Example of Using a Watcher

Watchers can be an incredibly powerful tool.

But once you know when to use them, you still have to figure out how.

So I thought I'd show you an example from a project I've been working on.

Focus management example

I was working on focus management in a menu component, when I had a brain wave.

I realized I could use a watcher to greatly simplify things.

The menu needed to move the focus whenever an arrow key or tab was pressed.

To do this, I had a handler method that looked something like this:

handleKeydown(e) {
let focusItem;
if (e.key === 'ArrowDown') {
focusItem = this.getNextItem();
} else if (e.key === 'ArrowUp') {
focusItem = this.getPreviousItem();
if (focusItem) {
this.currentFocus = focusItem;

This has been edited to make it simpler for this example, but it worked basically like that.

If the down arrow was pressed we'd move focus to the next item. If it was the up arrow, we'd move focus to the previous item. If it was some other key we wouldn't do anything.

It worked fine for awhile, but then I started adding more functionality.

When the menu is first opened, I needed to move focus to the first element:

mounted() {
this.currentFocus = this.items[0].$el;

In some cases I needed to unset our focus entirely, and move the focus back to whatever had the focus before the menu had opened:

closeMenu() {
this.currentFocus = undefined;

More and more places started piling up where I was both updating currentFocus and then calling focus() on an element.

That's when I had my brainwave.

Managing side effects

One of the things that watchers are absolutely spectacular at is managing side effects for you.

A side effect is anything that affects more than just the function it's in.

You can think of a side effect as something that happens to your app.

Modifying the state in a component, updating Vuex state, fetching data, or even timers like setTimeout are all side effects.

These sorts of things can't be put into computed properties, because computed props need to be pure and free from side effects.

But watchers love side effects.

Updating currentFocus is a side effect, but moving focus to a new element is even more side effecty (that's the precise technical term for it 😛).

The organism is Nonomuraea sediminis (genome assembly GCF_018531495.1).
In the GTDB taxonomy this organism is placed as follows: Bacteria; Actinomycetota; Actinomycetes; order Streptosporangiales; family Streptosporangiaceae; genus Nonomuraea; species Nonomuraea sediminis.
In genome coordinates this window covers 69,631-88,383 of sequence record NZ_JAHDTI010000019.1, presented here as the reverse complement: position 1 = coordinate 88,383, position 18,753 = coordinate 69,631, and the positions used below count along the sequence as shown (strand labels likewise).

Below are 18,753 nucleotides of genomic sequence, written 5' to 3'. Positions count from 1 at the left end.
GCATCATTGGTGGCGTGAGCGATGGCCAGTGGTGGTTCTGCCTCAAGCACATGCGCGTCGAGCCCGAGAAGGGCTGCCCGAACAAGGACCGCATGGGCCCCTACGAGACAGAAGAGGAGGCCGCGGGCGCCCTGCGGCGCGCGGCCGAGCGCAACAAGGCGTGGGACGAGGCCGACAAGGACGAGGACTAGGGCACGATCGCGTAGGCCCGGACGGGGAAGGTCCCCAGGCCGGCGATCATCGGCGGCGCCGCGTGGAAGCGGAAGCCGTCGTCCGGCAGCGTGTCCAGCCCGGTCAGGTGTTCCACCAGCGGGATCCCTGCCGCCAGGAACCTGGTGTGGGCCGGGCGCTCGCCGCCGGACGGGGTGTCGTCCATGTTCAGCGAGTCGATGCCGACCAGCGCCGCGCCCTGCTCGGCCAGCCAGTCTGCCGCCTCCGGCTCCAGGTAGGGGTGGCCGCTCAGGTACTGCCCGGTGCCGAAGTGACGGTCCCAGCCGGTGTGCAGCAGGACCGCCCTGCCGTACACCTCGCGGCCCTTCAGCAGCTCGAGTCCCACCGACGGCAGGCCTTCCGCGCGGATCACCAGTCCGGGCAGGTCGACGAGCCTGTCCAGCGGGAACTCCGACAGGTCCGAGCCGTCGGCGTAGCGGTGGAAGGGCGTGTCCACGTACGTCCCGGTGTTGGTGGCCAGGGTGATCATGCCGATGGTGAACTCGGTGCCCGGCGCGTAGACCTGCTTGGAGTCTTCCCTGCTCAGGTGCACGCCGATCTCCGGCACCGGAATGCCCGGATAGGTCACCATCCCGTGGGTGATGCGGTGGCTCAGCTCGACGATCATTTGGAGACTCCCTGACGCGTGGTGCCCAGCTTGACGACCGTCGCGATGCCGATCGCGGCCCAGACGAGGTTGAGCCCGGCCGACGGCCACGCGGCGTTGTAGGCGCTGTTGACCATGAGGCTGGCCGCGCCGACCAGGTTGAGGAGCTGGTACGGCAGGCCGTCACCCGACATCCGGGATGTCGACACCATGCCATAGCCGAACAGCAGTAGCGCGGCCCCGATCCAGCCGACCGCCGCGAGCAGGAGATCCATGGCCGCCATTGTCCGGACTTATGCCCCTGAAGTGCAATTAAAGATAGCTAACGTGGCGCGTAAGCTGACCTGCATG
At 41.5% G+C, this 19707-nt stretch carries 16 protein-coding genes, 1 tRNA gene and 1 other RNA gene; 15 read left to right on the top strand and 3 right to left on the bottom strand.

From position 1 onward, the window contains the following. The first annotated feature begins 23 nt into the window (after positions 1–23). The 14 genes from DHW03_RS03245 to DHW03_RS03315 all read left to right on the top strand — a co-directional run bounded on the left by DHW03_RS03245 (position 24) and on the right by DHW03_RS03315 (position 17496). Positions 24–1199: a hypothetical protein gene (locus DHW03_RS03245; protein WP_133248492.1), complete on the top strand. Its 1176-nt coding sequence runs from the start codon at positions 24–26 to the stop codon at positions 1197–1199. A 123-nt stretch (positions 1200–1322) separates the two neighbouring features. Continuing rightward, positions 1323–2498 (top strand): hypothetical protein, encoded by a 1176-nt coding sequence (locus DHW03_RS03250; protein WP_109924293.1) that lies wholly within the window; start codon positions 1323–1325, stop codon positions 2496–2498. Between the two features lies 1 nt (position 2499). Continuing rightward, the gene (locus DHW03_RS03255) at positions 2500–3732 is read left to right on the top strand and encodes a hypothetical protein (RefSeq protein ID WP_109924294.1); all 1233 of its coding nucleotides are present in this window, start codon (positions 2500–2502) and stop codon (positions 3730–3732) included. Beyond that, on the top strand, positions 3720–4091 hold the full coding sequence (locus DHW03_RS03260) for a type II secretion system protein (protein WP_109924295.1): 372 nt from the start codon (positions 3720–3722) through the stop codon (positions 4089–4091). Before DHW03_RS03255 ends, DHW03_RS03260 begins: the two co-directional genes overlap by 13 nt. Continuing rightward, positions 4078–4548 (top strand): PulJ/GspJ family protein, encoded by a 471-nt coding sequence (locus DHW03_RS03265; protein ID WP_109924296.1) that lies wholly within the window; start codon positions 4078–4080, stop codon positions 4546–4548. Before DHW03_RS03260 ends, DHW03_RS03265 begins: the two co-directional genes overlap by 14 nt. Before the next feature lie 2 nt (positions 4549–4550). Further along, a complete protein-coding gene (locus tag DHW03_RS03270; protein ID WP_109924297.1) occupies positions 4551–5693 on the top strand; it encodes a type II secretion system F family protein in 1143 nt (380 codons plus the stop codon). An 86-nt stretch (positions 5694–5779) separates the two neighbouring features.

It doesn't just affect the component, and it doesn't just affect the Vue app.

It affects the whole entire DOM, so it's definitely a major side effect.

Simplifying focus management

So I took focus side effect and shoved it — gently — into a watcher.

It looked like this:

watch: {
currentFocus(val) {
if (val) {

Simple and straightforward.

But now I never have to worry about actually updating the focus anywhere else.

I just update what currentFocus is set to, and whenever that changes this watcher's got my back.

So my keyboard handling method now looks like this:c

handleKeydown(e) {
if (e.key === 'ArrowDown') {
this.currentFocus = this.getNextItem();
} else if (e.key === 'ArrowUp') {
this.currentFocus = this.getPreviousItem();

To focus on the first element when the menu opens, I now just do this:

mounted() {
this.currentFocus = this.items[0].$el;

Yeah, I got rid of some code and it's shorter.

But that's not the important part here.

The thing that's important is that I now have half as many things to think about.

Before I was always thinking about how to update currentFocus and then remembering to also call focus() on it.

Now I don't have to.

The watcher takes care of it for me.

It may seem insignificant, but it makes the code easier to understand and think about.

And that means fewer bugs, and a more productive developer (you).